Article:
"The Masque of the Red Death"

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"The Masque of the Red Death"

  1. 1. Unity of effect: • every element - plot, character, setting, and imagery - helped create a single effect, or mood.
  2. 2. Where does terror begin?• What makes us afraid of things that can’t really hurt us? Recall times when you were frightened for no good reason. Describe what triggered your fear and why. How much of your terror was the result of your own imagination?
  3. 3. Can a terrifyingfeeling ever be enjoyable? Under whatcircumstances?
  4. 4. Allegory• Characters and objects stand for ideas outside of the work, such as good and evil. They are meant to teach a moral lesson.
  5. 5. • Ex. The man pushed the rock uphill. He struggled for a long time and almost reached the top. As he gave a last heave, the rock slipped and rolled all the way down. He had to begin again. He had already begun a hundred times.• (stand for a person’s life; the rock represents work, knowledge, other human endeavors)
  6. 6. Is safety an illusion?• How do we protect ourselves (from theft, our health). Do the precautions really keep the danger away, or do they just give us an illusion of safety? Chose example to support your answer.
  7. 7. Read the background infoon pg. 429 on theBlack/Red Death and its repercussions.
  8. 8. Dance of Death• an image from the period of the Black Death, where Death whirls figures to their grave. The image represented society’s fear of the plague.
  9. 9. Symptoms of the Red Death• sharp pains, sudden dizziness, profuse bleeding from the pores, scarlet stains upon the body
  10. 10. How were the victims treated by other people? • once the disease became visible, no aid was given • others didn’t want to get infected, were terrified of the sick
  11. 11. Mood• Terror and long lasting hardship• Fear- people died within a half hour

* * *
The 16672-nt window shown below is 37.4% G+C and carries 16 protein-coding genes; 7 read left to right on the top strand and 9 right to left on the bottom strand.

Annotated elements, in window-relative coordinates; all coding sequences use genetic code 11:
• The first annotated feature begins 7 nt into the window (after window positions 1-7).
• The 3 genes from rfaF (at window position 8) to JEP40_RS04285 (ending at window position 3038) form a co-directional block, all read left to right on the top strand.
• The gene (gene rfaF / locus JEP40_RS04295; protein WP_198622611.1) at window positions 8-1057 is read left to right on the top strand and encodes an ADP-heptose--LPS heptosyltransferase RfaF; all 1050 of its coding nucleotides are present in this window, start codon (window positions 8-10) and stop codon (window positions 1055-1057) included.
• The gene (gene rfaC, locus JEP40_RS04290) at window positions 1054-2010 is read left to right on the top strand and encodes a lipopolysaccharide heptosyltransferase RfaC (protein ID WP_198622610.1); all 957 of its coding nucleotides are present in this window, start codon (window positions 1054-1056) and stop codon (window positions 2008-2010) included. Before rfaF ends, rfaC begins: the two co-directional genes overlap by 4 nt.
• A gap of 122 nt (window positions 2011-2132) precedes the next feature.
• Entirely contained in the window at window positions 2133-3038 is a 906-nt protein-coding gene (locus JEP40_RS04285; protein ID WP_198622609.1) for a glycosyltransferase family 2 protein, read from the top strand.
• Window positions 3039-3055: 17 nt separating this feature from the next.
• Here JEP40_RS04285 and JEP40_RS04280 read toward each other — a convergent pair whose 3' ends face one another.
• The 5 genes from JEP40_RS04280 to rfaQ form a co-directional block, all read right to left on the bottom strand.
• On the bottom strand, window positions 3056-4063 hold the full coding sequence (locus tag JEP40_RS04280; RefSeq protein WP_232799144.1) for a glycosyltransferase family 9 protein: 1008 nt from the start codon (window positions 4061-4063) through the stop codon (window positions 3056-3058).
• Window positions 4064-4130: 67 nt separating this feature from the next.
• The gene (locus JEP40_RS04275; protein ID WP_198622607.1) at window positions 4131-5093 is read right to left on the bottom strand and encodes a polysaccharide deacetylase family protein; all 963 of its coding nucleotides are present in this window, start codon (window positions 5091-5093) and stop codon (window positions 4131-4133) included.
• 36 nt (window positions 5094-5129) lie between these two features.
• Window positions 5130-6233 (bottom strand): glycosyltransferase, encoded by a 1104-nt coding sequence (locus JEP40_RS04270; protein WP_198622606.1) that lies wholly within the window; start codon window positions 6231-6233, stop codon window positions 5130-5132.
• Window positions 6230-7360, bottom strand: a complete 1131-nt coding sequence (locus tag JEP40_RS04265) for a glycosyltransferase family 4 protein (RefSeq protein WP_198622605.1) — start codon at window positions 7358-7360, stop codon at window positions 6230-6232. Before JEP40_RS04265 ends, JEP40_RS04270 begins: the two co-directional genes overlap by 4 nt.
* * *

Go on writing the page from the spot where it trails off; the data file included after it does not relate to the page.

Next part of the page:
12. 12. Prince Prospero• not daunted by the disease, he is happy and not upset by his lands being depopulated• calls 1000 of his friends to retire with him at an abbey, the friends are all of noble birth
  13. 13. Precautions taken by the residents of the abbey• welded the bolts so nothing could come in or go out• forgot the external world - could take care of itself• had ample provisions• refused to grieve or think• focused on pleasure
  14. 14. Reread lines 9-23. Which detailssuggest a mythical or fairy-tale setting? • the knights, the abbey, the prince, the ladies of the court • unrealistic idea of hiding in the abbey indefinitely
  15. 15. Gothic Room• the black room with red mosaic window; light makes the room look like blood; those that go in the room look wild and bloody - Red Death• Most scary of the rooms
  16. 16. Have you or someoneyou know ever tried toescape something thatseemed unavoidable? How does that experience help you understand whatProspero was trying to do?
  17. 17. Why did Prospero choose to hold the ball just as “the pestilence raged most furiously”? • after many months living in confinement, the people needed a diversion to maintain their spirits and endure boredom • Prospero refused to consider the threat outside the abbey.
  18. 18. Do you think theprince’s precautions willprotect those inside the abbey? Explain.
  19. 19. Masquerade• has a surreal and fantastic element• since reality was bleak and Prospero wanted to exclude reality from the abbey, he emphasized fantasy• masks allow for people to play roles, become someone else, and forget their troubles.
  20. 20. Nature can be a source of disease and destruction• normally, nature was a source of awe and inspiration to Romantics;• however, death and decay is a part of life, like in the poems• Nature is a source of power in all the poems and stories of the Romantics, sometimes the power is positive, sometimes dark and negative
  21. 21. Clock• serves as a reminder of time passing, the human life span, and death.• It stops all action with the chime - the giddiest turn pale, the musicians stop their music, the elder people turned to meditation